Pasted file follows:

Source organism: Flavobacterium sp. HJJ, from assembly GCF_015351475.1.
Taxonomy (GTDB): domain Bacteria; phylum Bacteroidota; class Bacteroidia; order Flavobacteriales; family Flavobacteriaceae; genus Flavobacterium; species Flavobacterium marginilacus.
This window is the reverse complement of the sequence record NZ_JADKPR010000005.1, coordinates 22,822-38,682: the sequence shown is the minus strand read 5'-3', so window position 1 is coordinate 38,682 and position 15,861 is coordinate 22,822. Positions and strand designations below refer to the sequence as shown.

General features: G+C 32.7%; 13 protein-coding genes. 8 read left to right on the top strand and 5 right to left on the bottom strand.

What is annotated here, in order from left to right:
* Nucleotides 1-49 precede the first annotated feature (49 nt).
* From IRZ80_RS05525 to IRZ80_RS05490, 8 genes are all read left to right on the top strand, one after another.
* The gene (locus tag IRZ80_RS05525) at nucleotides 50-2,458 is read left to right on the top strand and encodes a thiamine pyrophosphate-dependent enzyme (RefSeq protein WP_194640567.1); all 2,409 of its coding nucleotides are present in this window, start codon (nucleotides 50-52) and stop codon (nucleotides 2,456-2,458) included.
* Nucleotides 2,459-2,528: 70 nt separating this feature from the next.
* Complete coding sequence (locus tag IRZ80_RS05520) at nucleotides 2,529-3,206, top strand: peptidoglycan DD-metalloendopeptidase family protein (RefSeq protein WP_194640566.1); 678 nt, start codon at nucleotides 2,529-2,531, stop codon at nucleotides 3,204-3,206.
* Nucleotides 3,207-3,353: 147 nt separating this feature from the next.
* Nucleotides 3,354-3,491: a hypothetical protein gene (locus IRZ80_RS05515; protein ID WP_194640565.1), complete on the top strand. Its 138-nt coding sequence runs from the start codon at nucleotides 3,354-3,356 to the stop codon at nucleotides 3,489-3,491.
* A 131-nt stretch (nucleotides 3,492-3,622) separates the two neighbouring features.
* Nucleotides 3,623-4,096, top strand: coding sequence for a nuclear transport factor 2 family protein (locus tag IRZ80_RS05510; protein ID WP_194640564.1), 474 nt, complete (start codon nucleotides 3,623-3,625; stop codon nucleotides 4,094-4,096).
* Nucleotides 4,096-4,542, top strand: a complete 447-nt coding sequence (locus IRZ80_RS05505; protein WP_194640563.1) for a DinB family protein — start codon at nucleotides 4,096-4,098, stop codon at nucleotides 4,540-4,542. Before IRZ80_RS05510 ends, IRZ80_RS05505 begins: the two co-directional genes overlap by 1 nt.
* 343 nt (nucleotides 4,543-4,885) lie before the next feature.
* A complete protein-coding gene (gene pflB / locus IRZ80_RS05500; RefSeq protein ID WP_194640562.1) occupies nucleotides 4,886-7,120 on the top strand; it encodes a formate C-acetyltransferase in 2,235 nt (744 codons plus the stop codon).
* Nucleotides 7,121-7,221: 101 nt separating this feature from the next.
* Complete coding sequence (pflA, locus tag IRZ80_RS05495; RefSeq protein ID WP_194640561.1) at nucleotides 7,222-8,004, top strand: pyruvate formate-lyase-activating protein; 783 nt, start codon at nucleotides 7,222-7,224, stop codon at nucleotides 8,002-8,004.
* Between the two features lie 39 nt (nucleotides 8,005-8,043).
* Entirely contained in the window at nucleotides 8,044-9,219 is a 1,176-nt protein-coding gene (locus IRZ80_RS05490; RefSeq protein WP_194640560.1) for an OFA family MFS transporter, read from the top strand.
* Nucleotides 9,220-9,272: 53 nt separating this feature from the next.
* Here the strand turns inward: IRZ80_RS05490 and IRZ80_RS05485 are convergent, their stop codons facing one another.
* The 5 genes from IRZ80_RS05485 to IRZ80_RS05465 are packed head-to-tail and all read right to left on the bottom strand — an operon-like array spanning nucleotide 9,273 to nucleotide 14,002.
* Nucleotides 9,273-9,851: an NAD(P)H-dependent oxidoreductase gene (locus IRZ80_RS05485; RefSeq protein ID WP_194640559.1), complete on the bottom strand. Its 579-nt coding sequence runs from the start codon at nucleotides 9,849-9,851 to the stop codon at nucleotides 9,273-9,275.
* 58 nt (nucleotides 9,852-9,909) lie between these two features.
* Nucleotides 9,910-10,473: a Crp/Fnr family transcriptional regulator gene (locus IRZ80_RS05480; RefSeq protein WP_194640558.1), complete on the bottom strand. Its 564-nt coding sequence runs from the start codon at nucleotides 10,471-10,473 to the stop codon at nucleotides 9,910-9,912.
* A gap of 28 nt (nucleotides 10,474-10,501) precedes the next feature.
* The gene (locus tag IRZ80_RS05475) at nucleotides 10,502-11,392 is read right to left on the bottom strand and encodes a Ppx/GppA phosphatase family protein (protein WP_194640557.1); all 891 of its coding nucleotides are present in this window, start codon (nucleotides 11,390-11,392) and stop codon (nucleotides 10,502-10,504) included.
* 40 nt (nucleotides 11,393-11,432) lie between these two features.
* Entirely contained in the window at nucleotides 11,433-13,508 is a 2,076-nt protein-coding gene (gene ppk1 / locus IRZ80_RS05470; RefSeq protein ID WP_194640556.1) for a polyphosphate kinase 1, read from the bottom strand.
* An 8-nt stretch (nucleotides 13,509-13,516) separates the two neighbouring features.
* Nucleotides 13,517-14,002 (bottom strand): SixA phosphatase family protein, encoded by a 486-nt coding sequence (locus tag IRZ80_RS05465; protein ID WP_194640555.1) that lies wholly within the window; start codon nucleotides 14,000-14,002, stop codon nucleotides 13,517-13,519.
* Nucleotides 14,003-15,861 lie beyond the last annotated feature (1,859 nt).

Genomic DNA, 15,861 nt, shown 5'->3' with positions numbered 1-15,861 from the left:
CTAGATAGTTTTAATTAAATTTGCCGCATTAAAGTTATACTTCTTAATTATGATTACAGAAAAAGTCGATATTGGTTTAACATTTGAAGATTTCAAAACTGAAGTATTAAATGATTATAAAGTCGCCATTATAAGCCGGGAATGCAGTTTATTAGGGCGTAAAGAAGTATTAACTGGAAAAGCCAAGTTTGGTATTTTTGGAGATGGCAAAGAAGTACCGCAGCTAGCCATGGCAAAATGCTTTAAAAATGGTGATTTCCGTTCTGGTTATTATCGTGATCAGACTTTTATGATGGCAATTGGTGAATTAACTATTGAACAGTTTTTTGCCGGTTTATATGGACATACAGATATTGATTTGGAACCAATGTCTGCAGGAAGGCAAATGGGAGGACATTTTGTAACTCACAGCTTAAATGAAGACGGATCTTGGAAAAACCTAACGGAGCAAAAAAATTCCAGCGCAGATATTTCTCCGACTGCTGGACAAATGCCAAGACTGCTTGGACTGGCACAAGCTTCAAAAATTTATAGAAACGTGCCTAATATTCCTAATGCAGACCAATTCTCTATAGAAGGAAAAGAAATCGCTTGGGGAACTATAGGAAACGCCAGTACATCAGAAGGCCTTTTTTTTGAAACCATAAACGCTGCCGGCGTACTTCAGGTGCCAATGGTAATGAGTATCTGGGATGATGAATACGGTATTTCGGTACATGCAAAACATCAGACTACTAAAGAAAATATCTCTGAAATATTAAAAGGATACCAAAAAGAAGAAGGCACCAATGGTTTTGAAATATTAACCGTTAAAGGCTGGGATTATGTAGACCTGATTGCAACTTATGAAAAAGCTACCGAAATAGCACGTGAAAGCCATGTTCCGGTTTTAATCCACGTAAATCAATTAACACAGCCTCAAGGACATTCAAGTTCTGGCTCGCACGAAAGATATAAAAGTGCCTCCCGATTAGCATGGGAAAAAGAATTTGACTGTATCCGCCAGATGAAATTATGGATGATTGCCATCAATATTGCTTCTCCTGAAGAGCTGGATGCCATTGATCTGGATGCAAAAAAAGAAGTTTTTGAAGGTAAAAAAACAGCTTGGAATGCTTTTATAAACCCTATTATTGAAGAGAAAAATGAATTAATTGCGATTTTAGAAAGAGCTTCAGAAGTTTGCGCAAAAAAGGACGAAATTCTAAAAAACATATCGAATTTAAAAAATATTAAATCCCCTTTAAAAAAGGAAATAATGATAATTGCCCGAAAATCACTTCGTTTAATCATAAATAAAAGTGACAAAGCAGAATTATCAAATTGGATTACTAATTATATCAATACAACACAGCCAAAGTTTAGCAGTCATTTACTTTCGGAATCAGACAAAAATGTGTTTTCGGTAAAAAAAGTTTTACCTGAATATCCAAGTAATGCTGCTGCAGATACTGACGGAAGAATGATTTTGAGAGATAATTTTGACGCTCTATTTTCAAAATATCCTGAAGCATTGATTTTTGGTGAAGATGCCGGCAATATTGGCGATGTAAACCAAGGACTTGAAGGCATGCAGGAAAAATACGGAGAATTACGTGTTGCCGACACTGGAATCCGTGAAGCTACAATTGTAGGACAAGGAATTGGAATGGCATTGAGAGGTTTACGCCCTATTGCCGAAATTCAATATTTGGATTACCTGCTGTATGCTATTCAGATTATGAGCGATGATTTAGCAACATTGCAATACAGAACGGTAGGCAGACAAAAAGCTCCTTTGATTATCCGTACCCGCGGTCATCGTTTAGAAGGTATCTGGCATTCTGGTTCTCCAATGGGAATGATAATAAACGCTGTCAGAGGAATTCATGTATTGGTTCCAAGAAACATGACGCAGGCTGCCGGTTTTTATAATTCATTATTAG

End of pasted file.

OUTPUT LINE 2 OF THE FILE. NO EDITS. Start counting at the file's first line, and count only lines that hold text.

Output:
Taxonomy (GTDB): domain Bacteria; phylum Bacteroidota; class Bacteroidia; order Flavobacteriales; family Flavobacteriaceae; genus Flavobacterium; species Flavobacterium marginilacus.